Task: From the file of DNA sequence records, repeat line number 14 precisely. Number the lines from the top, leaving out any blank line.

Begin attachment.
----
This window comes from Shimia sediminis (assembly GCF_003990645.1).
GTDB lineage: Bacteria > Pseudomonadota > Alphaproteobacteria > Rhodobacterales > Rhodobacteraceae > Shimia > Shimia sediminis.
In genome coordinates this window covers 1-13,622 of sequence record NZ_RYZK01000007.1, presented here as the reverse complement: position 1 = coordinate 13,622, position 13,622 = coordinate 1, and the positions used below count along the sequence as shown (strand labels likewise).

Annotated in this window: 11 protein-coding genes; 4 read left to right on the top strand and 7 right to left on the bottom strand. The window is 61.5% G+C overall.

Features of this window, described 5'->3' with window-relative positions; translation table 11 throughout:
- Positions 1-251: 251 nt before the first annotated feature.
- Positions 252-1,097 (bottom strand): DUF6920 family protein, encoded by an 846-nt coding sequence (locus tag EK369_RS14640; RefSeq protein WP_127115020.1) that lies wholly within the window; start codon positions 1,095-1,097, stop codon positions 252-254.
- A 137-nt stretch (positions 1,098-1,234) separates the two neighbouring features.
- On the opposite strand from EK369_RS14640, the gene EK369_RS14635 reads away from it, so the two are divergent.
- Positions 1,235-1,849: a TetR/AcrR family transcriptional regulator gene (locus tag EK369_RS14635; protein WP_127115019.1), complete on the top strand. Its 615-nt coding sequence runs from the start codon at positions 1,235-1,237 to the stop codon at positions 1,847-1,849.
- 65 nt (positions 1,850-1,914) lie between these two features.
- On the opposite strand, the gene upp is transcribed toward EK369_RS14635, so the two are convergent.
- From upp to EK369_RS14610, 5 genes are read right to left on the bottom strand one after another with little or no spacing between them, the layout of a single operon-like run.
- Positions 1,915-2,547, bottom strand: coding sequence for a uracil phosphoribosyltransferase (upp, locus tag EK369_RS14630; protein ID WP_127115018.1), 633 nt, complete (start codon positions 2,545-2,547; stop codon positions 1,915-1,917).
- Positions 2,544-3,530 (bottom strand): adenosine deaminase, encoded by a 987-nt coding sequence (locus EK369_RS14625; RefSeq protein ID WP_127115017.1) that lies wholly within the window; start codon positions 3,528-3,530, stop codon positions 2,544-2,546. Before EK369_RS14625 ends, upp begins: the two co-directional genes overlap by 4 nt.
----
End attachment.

- Positions 1,915-2,547, bottom strand: coding sequence for a uracil phosphoribosyltransferase (upp, locus tag EK369_RS14630; protein ID WP_127115018.1), 633 nt, complete (start codon positions 2,545-2,547; stop codon positions 1,915-1,917).